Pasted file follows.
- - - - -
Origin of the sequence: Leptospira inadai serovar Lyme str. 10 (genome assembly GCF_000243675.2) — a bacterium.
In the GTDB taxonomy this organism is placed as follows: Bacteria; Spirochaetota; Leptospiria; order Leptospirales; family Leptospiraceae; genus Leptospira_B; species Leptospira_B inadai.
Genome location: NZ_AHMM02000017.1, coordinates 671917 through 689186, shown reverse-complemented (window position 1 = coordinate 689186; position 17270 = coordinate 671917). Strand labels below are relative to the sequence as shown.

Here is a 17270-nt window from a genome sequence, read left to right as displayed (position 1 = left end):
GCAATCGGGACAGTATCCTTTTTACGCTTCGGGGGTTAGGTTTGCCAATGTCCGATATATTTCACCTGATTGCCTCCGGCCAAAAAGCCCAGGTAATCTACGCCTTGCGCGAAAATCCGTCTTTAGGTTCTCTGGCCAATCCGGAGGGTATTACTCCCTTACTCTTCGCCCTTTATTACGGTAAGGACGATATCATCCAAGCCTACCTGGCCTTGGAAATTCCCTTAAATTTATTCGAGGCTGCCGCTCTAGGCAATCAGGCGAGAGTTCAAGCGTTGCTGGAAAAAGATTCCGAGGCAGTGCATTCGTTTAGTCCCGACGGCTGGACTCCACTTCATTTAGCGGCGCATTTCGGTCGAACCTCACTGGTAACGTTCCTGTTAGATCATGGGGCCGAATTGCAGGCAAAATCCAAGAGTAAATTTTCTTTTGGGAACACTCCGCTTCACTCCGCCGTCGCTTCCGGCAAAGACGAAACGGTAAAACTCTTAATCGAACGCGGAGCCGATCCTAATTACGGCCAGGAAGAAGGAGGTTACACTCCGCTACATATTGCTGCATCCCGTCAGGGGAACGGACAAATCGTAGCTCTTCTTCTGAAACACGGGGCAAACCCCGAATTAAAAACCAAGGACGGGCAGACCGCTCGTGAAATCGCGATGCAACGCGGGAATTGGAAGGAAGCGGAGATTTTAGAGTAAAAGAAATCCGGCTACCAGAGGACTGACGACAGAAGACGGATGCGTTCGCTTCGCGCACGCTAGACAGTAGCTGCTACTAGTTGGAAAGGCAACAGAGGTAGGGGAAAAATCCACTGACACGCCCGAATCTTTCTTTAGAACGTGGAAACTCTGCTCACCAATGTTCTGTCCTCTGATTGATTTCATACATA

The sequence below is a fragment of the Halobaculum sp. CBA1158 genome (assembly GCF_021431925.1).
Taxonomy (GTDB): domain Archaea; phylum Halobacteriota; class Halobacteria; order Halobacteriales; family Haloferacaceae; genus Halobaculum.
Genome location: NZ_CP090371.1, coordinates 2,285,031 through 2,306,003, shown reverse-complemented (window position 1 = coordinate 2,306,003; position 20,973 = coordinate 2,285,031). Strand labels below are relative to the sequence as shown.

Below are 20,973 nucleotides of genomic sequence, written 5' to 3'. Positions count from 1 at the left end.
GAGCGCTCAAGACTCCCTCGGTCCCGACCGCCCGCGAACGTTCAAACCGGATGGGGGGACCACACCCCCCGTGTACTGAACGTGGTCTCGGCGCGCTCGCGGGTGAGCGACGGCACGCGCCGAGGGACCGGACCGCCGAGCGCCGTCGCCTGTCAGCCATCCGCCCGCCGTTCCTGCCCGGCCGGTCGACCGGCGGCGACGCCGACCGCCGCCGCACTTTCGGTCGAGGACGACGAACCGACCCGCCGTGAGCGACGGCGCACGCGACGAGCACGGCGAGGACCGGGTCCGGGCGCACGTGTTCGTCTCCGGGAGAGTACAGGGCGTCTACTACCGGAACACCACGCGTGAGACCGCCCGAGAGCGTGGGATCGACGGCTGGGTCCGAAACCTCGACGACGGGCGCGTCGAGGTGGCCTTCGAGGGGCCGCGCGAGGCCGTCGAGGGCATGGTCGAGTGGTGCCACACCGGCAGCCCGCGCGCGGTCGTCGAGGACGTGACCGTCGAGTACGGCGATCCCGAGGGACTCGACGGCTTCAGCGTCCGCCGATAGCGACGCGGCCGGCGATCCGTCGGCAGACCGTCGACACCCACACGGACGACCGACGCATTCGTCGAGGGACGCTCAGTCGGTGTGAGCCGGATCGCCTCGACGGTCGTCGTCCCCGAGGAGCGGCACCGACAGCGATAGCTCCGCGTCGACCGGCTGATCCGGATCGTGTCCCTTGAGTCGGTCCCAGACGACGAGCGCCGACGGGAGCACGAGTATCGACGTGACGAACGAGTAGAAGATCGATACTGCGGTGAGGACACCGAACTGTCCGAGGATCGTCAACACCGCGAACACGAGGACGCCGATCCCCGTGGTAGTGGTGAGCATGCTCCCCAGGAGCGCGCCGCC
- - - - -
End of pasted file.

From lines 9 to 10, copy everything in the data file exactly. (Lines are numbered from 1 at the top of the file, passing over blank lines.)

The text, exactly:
Below are 20,973 nucleotides of genomic sequence, written 5' to 3'. Positions count from 1 at the left end.
GAGCGCTCAAGACTCCCTCGGTCCCGACCGCCCGCGAACGTTCAAACCGGATGGGGGGACCACACCCCCCGTGTACTGAACGTGGTCTCGGCGCGCTCGCGGGTGAGCGACGGCACGCGCCGAGGGACCGGACCGCCGAGCGCCGTCGCCTGTCAGCCATCCGCCCGCCGTTCCTGCCCGGCCGGTCGACCGGCGGCGACGCCGACCGCCGCCGCACTTTCGGTCGAGGACGACGAACCGACCCGCCGTGAGCGACGGCGCACGCGACGAGCACGGCGAGGACCGGGTCCGGGCGCACGTGTTCGTCTCCGGGAGAGTACAGGGCGTCTACTACCGGAACACCACGCGTGAGACCGCCCGAGAGCGTGGGATCGACGGCTGGGTCCGAAACCTCGACGACGGGCGCGTCGAGGTGGCCTTCGAGGGGCCGCGCGAGGCCGTCGAGGGCATGGTCGAGTGGTGCCACACCGGCAGCCCGCGCGCGGTCGTCGAGGACGTGACCGTCGAGTACGGCGATCCCGAGGGACTCGACGGCTTCAGCGTCCGCCGATAGCGACGCGGCCGGCGATCCGTCGGCAGACCGTCGACACCCACACGGACGACCGACGCATTCGTCGAGGGACGCTCAGTCGGTGTGAGCCGGATCGCCTCGACGGTCGTCGTCCCCGAGGAGCGGCACCGACAGCGATAGCTCCGCGTCGACCGGCTGATCCGGATCGTGTCCCTTGAGTCGGTCCCAGACGACGAGCGCCGACGGGAGCACGAGTATCGACGTGACGAACGAGTAGAAGATCGATACTGCGGTGAGGACACCGAACTGTCCGAGGATCGTCAACACCGCGAACACGAGGACGCCGATCCCCGTGGTAGTGGTGAGCATGCTCCCCAGGAGCGCGCCGCC